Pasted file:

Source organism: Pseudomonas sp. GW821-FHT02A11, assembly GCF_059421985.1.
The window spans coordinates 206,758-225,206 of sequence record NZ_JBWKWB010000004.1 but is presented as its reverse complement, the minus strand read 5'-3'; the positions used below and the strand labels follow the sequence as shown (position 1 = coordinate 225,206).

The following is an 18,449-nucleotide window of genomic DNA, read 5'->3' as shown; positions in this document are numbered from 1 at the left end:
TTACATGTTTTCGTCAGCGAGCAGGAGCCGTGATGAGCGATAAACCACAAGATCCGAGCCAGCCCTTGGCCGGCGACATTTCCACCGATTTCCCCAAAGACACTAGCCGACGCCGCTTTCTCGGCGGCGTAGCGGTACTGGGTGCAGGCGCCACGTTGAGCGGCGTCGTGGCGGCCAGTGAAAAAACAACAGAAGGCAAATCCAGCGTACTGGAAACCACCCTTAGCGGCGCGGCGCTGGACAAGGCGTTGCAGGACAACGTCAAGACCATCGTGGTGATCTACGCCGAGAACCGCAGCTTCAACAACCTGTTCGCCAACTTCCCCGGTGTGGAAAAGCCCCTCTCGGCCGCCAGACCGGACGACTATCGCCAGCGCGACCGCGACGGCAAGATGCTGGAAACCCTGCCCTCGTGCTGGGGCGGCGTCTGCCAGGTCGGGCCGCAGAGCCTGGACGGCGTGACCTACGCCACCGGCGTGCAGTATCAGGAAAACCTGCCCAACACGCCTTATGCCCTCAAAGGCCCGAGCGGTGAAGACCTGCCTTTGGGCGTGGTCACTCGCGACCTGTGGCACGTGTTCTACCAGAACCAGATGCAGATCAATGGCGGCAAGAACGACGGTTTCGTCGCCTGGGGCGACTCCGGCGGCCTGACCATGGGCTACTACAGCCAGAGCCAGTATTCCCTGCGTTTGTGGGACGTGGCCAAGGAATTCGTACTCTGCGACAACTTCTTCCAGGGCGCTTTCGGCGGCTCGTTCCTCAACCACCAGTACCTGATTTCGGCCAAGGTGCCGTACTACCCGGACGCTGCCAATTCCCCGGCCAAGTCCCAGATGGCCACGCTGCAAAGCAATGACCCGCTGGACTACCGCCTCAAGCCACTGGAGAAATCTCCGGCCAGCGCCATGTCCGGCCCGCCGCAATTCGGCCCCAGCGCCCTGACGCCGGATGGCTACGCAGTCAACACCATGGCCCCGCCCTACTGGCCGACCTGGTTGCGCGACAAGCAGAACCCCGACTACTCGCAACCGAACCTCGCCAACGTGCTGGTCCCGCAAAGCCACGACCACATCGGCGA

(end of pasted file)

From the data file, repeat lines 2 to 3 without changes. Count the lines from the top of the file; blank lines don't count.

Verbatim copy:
The window spans coordinates 206,758-225,206 of sequence record NZ_JBWKWB010000004.1 but is presented as its reverse complement, the minus strand read 5'-3'; the positions used below and the strand labels follow the sequence as shown (position 1 = coordinate 225,206).

The following is an 18,449-nucleotide window of genomic DNA, read 5'->3' as shown; positions in this document are numbered from 1 at the left end: